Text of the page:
Earlier this year, the IRS launched and joined the Joint Chiefs of Global Tax Enforcement, known as the “J5,” in an effort to crack down on international tax fraud, money laundering, and cryptocurrency-related crimes. The J5 includes agencies from the United Kingdom, Canada, Australia, and the Netherlands, along with the IRS. The initiative involves a stated effort to share information and conduct joint investigations in order to “reduce the growing threat posed to tax administrations by cryptocurrencies and cybercrime.”
The J5 was formed in response to the Organization for Economic Co-Operation and Development’s (OECD) request for an international effort to curb tax crimes. The J5’s mission statement provides that it was formed “in response to the OECD’s call for countries to do more to tackle the enablers of tax crime.” The J5 is somewhat similar to the Joint International Tax-Sheltered Information and Collaboration (JITSIC), which was established by 38 countries and is open to all members of the OECD’s forum on tax administration (FTA).
The IRS previously elaborated on the perceived need for the new effort, clearly identifying its belief that offshore structures and cryptocurrencies pose a significant threat to tax administration:
We are convinced that offshore structures and financial instruments, where used to commit tax crime and money laundering, are detrimental to the economic, fiscal, and social interests of our countries. We will work together to investigate those who enable transnational tax crime and money laundering and those who benefit from it. We will also collaborate internationally to reduce the growing threat to tax administrations posed by cryptocurrencies and cybercrime and to make the most of data and technology.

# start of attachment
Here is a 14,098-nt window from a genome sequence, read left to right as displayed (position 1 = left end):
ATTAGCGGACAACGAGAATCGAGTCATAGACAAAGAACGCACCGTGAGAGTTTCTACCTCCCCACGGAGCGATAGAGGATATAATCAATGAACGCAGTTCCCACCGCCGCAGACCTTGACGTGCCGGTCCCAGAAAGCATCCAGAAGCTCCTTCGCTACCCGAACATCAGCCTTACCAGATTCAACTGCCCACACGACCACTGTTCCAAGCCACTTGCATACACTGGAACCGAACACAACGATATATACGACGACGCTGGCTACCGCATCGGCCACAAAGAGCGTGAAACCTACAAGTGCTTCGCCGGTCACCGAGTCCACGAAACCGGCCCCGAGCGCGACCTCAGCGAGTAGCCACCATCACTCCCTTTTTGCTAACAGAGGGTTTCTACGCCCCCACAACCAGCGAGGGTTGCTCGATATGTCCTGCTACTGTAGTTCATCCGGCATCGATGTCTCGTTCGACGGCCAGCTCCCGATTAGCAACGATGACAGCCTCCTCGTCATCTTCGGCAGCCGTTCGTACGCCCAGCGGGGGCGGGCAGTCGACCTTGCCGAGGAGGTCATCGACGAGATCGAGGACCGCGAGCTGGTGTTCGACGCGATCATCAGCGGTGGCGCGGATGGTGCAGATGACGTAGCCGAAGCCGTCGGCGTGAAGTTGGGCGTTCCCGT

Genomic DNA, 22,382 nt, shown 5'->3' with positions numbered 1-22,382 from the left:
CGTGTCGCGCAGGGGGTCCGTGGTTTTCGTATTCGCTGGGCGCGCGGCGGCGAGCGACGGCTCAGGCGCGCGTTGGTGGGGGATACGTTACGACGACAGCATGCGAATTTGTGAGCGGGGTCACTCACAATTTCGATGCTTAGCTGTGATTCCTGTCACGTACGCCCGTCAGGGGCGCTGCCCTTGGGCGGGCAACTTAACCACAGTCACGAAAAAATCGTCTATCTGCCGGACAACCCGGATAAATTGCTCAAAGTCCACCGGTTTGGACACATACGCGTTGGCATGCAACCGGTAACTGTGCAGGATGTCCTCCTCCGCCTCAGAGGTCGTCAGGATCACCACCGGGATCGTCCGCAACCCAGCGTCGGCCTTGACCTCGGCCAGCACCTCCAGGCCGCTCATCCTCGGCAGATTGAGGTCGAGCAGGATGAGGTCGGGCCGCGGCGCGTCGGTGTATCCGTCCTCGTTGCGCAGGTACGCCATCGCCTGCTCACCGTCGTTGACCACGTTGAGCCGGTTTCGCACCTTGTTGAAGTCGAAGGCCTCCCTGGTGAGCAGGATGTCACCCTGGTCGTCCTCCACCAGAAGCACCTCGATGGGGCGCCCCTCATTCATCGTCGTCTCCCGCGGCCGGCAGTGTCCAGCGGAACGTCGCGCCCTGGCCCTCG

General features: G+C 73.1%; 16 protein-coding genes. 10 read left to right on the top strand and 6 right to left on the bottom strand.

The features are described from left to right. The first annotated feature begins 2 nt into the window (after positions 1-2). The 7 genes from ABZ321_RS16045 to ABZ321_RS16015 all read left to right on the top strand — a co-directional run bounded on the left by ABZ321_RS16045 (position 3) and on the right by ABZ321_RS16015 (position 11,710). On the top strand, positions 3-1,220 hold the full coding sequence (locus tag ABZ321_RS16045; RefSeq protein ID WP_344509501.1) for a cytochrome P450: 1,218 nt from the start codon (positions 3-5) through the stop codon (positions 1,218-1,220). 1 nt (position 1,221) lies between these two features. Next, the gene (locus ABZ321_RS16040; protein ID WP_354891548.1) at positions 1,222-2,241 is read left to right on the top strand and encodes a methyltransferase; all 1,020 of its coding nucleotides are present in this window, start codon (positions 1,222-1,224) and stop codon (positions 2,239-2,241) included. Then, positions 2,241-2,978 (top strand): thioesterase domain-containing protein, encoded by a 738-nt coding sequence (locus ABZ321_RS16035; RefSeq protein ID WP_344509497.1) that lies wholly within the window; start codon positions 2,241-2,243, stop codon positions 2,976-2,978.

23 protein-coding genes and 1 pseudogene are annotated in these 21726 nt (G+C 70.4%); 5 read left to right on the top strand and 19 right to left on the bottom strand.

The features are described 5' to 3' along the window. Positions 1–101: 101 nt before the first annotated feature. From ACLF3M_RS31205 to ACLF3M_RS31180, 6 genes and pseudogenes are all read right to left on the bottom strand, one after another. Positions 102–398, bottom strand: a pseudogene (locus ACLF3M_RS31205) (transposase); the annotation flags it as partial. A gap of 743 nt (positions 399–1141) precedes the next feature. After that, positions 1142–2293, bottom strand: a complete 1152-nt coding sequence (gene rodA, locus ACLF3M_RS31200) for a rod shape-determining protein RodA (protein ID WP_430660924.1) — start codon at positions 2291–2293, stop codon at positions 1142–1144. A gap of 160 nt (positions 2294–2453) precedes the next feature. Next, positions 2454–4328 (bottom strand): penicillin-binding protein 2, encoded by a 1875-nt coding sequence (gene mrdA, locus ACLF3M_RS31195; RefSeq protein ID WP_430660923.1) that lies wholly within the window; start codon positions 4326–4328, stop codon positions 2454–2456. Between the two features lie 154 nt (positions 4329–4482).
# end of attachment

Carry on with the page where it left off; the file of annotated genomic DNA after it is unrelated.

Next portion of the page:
According to Don Fort, Chief of IRS-CI, the IRS, “cannot continue to operate in the same ways we have in the past, siloing our information from the rest of the world while organized criminals and tax cheats manipulate the system and exploit vulnerabilities for their personal gain. The J5 aims to break down those walls, build on individual best practices, and become an operational group that is forward-thinking and can pressurize the global criminal community in ways we could not achieve on our own.”
Notably, the IRS entered the new initiative as it wound down its Offshore Voluntary Disclosure Program, as well as its Swiss Bank Program. It is an outgrowth of those efforts, and is designed to build upon the enormous amounts of data that countries such as the United States have obtained over the past decade. Notably, the J5 initiative underscores a new focus on cryptocurrency-related tax evasion. It also indicates that the IRS and other tax enforcement agencies across the globe are likely to utilize the lessons learned in recent years in the battle to curb international tax evasion.
All signs indicate that the IRS will continue to very aggressively pursue offshore accounts as it pushes forward into a new era of information sharing. Those signs are reinforced by a number of recent prosecutions, including of a former bank executive for failing to comply with the Foreign Account tax Compliance Act (release here), a California man who failed to report funds held in an Israeli offshore account (release here), and a taxpayer who made false representations during an IRS audit that ultimately uncovered an unreported account (release here). Expect to see more prosecutions in the months ahead related to claims of international tax evasion.
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